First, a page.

Agriculture & Food Production
Service members spend much of their time pulling weeds and watering school gardens – and many of them fall in love with growing, producing, and promoting local food systems. Our alumni become farmers, food entrepreneurs, and farm-to-institution professionals to help build the equitable, sustainable food system we know all kids deserve.
We continue to support them in their development as agriculture and food system professionals by building the network of alumni in this field and providing opportunities for career coaching.
Farm to School Program Manager, Wisconsin Department of Agriculture
After her three-year stint with FoodCorps as a service member (Boston) and fellow (IA), Marlie earned her Master of Science in Agroecology and Urban and & Regional Planning at the University of Wisconsin-Madison. She currently serves as the Farm to School Program Manager for the Wisconsin Department of Agriculture, Trade, and Consumer Protection. In addition to organizing local food procurement trainings around the state, she coordinates the Wisconsin Farm to Institution Procurement Strategy, a grant-funded project to align the supply and demand for local food in Wisconsin’s cafeterias. Working all across the supply chain–with producers, aggregators, processors, distributors, and foodservice buyers–the project helps develop sustainable pathways for Wisconsin-grown products to reach school districts, hospitals, colleges, and other institutional settings.
My experience with FoodCorps motivated me to dig deeper into how we might develop more resilient, regional food systems that support both equity and ecological sustainability. The relationships I built as a service member and fellow continue to nourish me in the pursuit of social change. What can often feel like an uphill battle to create a healthier food system gets just a little easier when you can draw on the ideas and energy from such a magnificent FoodCorps community, stretching from coast to coast. – Marlie Wilson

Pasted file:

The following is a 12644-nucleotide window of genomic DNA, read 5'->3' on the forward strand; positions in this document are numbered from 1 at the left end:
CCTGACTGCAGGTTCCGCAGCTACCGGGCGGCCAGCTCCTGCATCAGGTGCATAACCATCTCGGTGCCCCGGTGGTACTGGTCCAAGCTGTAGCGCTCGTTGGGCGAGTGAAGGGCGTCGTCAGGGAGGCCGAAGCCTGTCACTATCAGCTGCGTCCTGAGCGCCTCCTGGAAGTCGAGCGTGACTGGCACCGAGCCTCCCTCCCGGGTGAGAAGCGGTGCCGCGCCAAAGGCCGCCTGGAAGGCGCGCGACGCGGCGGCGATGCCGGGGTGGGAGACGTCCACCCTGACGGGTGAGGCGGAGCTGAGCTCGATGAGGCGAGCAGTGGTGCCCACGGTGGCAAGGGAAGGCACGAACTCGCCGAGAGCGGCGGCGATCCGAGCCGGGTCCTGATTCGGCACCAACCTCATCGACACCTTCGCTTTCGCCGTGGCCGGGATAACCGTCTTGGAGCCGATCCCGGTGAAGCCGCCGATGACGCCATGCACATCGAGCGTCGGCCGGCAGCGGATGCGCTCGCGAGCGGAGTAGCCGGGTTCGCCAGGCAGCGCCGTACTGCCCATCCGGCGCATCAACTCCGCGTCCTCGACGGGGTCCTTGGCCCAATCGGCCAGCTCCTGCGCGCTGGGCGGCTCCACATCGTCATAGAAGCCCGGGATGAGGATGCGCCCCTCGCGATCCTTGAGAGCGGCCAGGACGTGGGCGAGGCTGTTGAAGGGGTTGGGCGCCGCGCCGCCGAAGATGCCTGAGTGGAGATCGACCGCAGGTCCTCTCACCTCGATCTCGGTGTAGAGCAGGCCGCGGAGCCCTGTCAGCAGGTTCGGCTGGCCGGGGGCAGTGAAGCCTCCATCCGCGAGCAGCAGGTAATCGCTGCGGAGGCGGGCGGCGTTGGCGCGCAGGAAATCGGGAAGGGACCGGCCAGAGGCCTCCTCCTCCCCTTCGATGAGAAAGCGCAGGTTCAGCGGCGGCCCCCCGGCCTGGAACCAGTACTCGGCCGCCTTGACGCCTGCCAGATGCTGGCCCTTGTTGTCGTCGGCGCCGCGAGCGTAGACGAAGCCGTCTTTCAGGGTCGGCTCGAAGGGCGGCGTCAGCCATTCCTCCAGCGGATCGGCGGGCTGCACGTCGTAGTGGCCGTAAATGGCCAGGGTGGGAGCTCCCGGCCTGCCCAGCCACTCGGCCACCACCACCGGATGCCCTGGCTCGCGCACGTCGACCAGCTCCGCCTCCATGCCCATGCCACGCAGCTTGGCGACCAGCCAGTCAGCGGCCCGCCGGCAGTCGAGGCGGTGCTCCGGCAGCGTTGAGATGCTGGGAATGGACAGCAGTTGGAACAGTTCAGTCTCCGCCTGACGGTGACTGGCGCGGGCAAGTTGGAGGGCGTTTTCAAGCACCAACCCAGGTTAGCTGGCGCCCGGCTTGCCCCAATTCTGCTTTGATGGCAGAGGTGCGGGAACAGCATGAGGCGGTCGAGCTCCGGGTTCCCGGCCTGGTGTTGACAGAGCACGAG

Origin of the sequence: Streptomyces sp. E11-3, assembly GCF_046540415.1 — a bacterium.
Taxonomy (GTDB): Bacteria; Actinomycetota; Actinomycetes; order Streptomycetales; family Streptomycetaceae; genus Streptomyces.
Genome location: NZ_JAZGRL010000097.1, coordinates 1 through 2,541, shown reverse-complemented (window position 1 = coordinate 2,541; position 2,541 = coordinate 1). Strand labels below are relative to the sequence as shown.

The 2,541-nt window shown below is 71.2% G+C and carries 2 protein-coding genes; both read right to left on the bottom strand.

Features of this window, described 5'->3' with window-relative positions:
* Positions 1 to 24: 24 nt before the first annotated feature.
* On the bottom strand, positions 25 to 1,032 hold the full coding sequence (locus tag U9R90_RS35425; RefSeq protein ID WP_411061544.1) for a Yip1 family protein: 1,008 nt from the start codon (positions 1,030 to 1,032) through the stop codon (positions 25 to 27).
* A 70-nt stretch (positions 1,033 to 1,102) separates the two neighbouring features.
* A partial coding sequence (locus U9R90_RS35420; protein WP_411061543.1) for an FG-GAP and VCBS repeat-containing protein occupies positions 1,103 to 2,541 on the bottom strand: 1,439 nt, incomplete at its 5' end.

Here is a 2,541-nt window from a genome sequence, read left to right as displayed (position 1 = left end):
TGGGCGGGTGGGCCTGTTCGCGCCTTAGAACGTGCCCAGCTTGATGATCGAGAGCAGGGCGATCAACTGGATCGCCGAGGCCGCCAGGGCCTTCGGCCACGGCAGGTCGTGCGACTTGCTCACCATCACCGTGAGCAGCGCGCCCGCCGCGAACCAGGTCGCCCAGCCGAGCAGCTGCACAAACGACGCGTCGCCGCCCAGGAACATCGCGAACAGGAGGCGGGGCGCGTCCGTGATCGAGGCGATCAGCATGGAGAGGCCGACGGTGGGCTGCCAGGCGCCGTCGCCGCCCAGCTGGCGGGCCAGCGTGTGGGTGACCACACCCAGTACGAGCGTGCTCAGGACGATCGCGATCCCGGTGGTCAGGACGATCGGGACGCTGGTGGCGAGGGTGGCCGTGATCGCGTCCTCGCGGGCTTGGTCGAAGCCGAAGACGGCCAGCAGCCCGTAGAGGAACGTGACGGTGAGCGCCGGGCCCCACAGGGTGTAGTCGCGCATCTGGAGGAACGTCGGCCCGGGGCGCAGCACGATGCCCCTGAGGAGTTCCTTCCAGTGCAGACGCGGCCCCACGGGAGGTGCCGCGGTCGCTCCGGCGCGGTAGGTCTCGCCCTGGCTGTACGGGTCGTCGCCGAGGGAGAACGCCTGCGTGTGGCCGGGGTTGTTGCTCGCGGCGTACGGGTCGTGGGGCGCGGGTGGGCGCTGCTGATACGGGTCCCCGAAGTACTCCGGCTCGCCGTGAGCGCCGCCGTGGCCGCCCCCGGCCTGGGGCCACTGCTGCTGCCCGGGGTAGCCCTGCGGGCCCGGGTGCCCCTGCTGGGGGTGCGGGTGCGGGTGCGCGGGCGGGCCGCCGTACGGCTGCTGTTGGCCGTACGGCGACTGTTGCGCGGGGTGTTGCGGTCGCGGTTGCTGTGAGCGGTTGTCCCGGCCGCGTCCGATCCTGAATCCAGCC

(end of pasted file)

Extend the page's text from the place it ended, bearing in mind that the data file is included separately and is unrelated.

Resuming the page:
Founder of Sweet & Sauer Jackson
After two years of service and one year as a fellow in Jackson, Lauren quickly established herself as an innovative, passionate entrepreneur who values local food, education, and community connection. She spends her days making kimchi, sauerkraut, fermented mustard, and kombucha for her business, Sweet & Sauer Jackson. Sweet & Sauer is more than just a business – it’s a vehicle for local economic development and for prioritizing health in her community.
“FoodCorps helped me grow as a leader and an invested member of the community here in Jackson, MS. I have found that the best way for me to lead is through entrepreneurship. Starting Sweet & Sauer has given me a voice to advocate for a food system that revolves around fresh, locally grown food. – Lauren Rhoades